And this is true with writing, teaching, driving, doing the dishes, having a conversation, whatever. When I focus solely on the task at hand, I both enjoy it more and do a better job as I’m swept into that elusive world of just living in the present.

Just like everyone else, I worry about things I have no control over, get nervous before giving a presentation, space out and burn food on the stove, stick eggs in the freezer—the list goes on.

During the race I worried about running too fast and burning out. I worried about my stomach cramping up from too much Gatorade. I worried about reinjuring my knee. I worried about tripping and doing a face plant. But these worries were interspersed with moments of smiling and being totally aware of what I was doing, which was making this amazing pilgrimage with 800 other people. Some walked and some ran. Some people finished in under three hours, some in over eight, but we all did it together.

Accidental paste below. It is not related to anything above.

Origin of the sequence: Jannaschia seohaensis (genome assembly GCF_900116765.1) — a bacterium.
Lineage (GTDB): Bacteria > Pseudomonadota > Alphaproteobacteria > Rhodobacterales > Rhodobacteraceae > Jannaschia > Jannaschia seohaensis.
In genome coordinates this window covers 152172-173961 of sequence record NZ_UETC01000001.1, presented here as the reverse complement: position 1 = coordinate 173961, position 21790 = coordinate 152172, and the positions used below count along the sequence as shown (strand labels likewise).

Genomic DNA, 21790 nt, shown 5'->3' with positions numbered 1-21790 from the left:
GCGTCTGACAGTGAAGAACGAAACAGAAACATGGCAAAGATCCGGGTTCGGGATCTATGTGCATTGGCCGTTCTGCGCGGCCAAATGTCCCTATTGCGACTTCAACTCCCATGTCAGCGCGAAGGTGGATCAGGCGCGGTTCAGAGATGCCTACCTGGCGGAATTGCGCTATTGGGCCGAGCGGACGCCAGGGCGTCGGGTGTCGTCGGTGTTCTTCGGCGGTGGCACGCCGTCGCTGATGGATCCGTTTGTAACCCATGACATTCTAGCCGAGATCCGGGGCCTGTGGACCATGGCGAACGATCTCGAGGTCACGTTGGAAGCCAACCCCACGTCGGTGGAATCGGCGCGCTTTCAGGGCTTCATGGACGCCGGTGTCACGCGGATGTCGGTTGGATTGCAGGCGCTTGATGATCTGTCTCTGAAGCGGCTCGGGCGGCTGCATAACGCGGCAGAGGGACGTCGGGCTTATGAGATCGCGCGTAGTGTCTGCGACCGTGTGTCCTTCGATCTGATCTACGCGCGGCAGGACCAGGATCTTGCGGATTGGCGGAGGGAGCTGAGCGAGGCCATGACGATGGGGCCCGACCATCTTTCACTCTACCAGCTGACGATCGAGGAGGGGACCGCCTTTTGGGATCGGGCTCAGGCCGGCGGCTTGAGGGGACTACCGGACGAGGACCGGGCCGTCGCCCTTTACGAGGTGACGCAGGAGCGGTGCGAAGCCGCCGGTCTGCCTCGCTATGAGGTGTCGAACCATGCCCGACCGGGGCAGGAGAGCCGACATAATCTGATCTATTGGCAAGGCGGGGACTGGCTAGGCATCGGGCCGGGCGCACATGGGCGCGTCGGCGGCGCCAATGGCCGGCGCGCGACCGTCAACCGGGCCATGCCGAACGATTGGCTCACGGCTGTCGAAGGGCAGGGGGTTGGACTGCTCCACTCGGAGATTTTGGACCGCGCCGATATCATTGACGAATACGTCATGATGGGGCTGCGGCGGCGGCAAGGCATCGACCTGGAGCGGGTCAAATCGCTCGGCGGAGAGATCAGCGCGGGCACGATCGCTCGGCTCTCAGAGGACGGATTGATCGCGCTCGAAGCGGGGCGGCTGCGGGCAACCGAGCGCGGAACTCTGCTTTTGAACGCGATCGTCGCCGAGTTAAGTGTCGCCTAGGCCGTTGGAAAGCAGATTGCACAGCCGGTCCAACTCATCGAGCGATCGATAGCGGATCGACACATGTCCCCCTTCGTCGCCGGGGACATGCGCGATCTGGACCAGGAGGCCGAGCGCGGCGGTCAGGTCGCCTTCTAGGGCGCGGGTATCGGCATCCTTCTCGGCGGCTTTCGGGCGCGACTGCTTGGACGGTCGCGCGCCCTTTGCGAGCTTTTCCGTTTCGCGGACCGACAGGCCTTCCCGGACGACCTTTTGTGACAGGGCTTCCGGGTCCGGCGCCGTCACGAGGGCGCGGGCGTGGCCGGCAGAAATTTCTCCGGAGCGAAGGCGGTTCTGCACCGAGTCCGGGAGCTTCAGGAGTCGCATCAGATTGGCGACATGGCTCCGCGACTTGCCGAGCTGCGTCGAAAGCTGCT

A lone runner coming down Ester Dome.

It is kind of like being in a community of writers. No one is going to write your book for you, but hopefully you’re getting a lot of encouragement and comfort knowing that even though you are responsible for each step you take you are not on this journey alone.

What draws you away from being in the present moment? And what brings you back? And, have you ever stuck anything in the freezer that didn’t belong there?